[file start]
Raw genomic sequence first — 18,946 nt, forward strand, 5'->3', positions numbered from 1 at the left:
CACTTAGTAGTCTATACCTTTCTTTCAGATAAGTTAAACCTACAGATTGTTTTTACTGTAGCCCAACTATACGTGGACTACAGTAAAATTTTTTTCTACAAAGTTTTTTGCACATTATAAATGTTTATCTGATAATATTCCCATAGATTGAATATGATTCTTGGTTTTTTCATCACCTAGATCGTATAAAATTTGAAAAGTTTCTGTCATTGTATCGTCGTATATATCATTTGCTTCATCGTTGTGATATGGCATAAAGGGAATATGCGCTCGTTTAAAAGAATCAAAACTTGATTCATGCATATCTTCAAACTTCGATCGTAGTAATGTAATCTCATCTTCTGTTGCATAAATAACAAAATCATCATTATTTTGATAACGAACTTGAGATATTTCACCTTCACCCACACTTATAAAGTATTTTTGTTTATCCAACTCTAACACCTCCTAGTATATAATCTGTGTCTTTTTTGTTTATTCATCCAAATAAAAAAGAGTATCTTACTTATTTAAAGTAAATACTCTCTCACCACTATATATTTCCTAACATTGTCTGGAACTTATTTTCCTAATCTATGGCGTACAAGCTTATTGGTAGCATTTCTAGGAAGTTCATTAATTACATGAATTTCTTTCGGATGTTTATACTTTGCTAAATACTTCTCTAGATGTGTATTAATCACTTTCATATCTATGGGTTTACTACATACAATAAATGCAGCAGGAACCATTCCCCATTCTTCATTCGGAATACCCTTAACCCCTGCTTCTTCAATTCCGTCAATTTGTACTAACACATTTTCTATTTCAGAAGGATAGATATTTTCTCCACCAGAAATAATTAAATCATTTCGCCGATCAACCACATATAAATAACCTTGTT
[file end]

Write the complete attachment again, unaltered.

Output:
Raw genomic sequence first — 18,946 nt, forward strand, 5'->3', positions numbered from 1 at the left:
CACTTAGTAGTCTATACCTTTCTTTCAGATAAGTTAAACCTACAGATTGTTTTTACTGTAGCCCAACTATACGTGGACTACAGTAAAATTTTTTTCTACAAAGTTTTTTGCACATTATAAATGTTTATCTGATAATATTCCCATAGATTGAATATGATTCTTGGTTTTTTCATCACCTAGATCGTATAAAATTTGAAAAGTTTCTGTCATTGTATCGTCGTATATATCATTTGCTTCATCGTTGTGATATGGCATAAAGGGAATATGCGCTCGTTTAAAAGAATCAAAACTTGATTCATGCATATCTTCAAACTTCGATCGTAGTAATGTAATCTCATCTTCTGTTGCATAAATAACAAAATCATCATTATTTTGATAACGAACTTGAGATATTTCACCTTCACCCACACTTATAAAGTATTTTTGTTTATCCAACTCTAACACCTCCTAGTATATAATCTGTGTCTTTTTTGTTTATTCATCCAAATAAAAAAGAGTATCTTACTTATTTAAAGTAAATACTCTCTCACCACTATATATTTCCTAACATTGTCTGGAACTTATTTTCCTAATCTATGGCGTACAAGCTTATTGGTAGCATTTCTAGGAAGTTCATTAATTACATGAATTTCTTTCGGATGTTTATACTTTGCTAAATACTTCTCTAGATGTGTATTAATCACTTTCATATCTATGGGTTTACTACATACAATAAATGCAGCAGGAACCATTCCCCATTCTTCATTCGGAATACCCTTAACCCCTGCTTCTTCAATTCCGTCAATTTGTACTAACACATTTTCTATTTCAGAAGGATAGATATTTTCTCCACCAGAAATAATTAAATCATTTCGCCGATCAACCACATATAAATAACCTTGTT